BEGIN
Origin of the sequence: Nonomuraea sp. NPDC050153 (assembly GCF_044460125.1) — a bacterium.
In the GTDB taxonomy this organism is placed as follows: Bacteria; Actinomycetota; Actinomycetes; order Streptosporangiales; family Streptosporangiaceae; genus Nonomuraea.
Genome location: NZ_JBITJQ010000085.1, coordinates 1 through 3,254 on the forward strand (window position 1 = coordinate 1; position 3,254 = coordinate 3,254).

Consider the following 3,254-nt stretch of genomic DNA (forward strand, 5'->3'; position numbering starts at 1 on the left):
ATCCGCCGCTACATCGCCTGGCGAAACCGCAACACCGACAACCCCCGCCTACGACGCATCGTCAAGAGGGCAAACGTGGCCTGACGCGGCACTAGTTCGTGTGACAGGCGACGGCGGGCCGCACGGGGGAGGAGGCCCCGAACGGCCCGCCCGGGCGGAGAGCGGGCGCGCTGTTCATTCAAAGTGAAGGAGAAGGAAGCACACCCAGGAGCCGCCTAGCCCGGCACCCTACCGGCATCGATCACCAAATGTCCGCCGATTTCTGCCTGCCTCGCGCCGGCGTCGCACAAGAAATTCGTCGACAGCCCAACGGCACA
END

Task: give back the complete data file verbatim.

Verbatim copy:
Origin of the sequence: Nonomuraea sp. NPDC050153 (assembly GCF_044460125.1) — a bacterium.
In the GTDB taxonomy this organism is placed as follows: Bacteria; Actinomycetota; Actinomycetes; order Streptosporangiales; family Streptosporangiaceae; genus Nonomuraea.
Genome location: NZ_JBITJQ010000085.1, coordinates 1 through 3,254 on the forward strand (window position 1 = coordinate 1; position 3,254 = coordinate 3,254).

Consider the following 3,254-nt stretch of genomic DNA (forward strand, 5'->3'; position numbering starts at 1 on the left):
ATCCGCCGCTACATCGCCTGGCGAAACCGCAACACCGACAACCCCCGCCTACGACGCATCGTCAAGAGGGCAAACGTGGCCTGACGCGGCACTAGTTCGTGTGACAGGCGACGGCGGGCCGCACGGGGGAGGAGGCCCCGAACGGCCCGCCCGGGCGGAGAGCGGGCGCGCTGTTCATTCAAAGTGAAGGAGAAGGAAGCACACCCAGGAGCCGCCTAGCCCGGCACCCTACCGGCATCGATCACCAAATGTCCGCCGATTTCTGCCTGCCTCGCGCCGGCGTCGCACAAGAAATTCGTCGACAGCCCAACGGCACA